Tuesday June 19, 2018
Tax Tips for Year-End Planning
An overview of TCJA is a helpful place to start. This explanation will cover the main provisions affecting individual taxpayers.
- Rates - The current seven rates are slightly reduced for most taxpayers. The seven TCJA rates range from 10% to 37%. The 37% bracket applies to taxpayers with income over $600,000 if married and $500,000 if single.
- Capital Gains - The capital gains rules have largely been retained. The rate is 0% for low income taxpayers, 15% for those in the 22% or higher income tax bracket and 20% for married couples with income over $480,050 and single individuals with income over $426,700. There also is a 3.8% Medicare tax on capital gains for upper-income taxpayers.
- Standard Deductions - TCJA nearly doubles the standard deduction for 2018. The standard deduction will be $24,000 for married couples and $12,000 for single individuals. The personal exemptions are repealed.
- Mortgage Interest - Homeowners may deduct interest for new loans up to $750,000 on first and second homes. Existing mortgages up to $1 million will be grandfathered.
- State and Local Taxes - Taxpayers may deduct up to $10,000 per year in combined property, state income and local income taxes. There is an option to substitute state sales tax for state income tax.
- Medical Expenses - The deduction is expanded by reducing the floor to 7.5% of adjusted gross income for 2017 and 2018. The medical expense floor will be 10% starting in 2020.
- Alternative Minimum Tax (AMT) - The 2018 AMT exemptions are increased to $109,400 for married couples and $70,300 for single taxpayers.
- Child Tax Credits (CTC) - The CTC is increased to $2,000 per child under age 17. There is a $1,400 portion of the credit that is refundable.
You may increase your 2017 itemized deductions by paying your January mortgage payment in December and by making larger charitable gifts. Many taxpayers will increase their year-end charitable gifts in 2017 and then take the larger standard deduction in 2018.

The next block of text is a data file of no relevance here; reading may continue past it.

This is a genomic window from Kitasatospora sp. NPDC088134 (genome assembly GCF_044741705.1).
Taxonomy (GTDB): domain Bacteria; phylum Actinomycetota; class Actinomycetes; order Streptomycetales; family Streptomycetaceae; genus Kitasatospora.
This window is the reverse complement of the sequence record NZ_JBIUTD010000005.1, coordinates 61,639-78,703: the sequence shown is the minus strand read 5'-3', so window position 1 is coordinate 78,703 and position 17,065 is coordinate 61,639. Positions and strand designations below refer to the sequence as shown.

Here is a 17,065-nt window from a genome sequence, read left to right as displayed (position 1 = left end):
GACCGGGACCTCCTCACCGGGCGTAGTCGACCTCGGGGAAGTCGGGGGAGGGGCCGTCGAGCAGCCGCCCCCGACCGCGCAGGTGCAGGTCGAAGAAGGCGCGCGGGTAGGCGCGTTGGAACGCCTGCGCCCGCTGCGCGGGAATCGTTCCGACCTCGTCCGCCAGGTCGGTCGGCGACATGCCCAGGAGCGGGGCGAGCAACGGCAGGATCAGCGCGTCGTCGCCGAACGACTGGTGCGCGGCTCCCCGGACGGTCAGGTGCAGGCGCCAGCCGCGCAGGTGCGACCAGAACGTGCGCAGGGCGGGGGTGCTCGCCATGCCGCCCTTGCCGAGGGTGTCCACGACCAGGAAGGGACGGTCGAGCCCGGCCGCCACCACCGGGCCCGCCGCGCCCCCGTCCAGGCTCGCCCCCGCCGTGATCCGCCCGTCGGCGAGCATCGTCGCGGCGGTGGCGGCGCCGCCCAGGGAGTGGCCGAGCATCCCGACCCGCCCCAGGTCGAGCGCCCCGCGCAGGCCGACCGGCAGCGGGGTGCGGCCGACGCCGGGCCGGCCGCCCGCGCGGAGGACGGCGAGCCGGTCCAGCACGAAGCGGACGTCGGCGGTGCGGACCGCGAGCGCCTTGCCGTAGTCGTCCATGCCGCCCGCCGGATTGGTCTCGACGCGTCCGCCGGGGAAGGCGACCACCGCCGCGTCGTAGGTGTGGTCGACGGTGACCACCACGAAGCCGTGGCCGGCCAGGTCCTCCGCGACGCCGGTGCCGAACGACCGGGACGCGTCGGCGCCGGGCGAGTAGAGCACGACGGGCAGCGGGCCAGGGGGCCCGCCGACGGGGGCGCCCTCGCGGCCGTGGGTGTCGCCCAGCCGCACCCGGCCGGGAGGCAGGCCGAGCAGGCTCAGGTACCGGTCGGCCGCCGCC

Editor's Note: A good plan for "standard deduction" taxpayers who are over 70½ in 2018 will be to make charitable gifts through an IRA Charitable Rollover. Because IRA Rollover gifts to charity fulfill your required minimum distribution, you may have lower taxable income. Even with your lower taxable income in 2018, you can still enjoy the benefit of a $24,000 (married) or $12,000 (single) standard deduction.
Washington Opinions on Tax Cuts and Jobs Act
Members of both parties offered opinions in Washington this week on the Tax Cuts and Jobs Act. This bill is the first comprehensive tax reform act in three decades. Understandably, there are different opinions on whether the potential economic growth will actually occur.
The White House supported the bill, claiming that it would provide both simplification and future growth. It noted, "H.R.1 would simplify tax filing for the large majority of Americans and make the tax code fairer by eliminating dozens of special interest tax benefits. It would also deliver meaningful tax cuts for middle-income families by significantly increasing the standard deduction, lowering tax rates, increasing the Child Tax Credit and extending the Child Tax Credit to more families."
With respect to the potential for future growth, the White House continued, "The White House Council of Economic Advisors (CEA) estimates that the corporate provisions in the Conference Report on H.R. 1 would add between 3% and 5% to the real Gross Domestic Product of the United States, resulting in higher wages for American workers."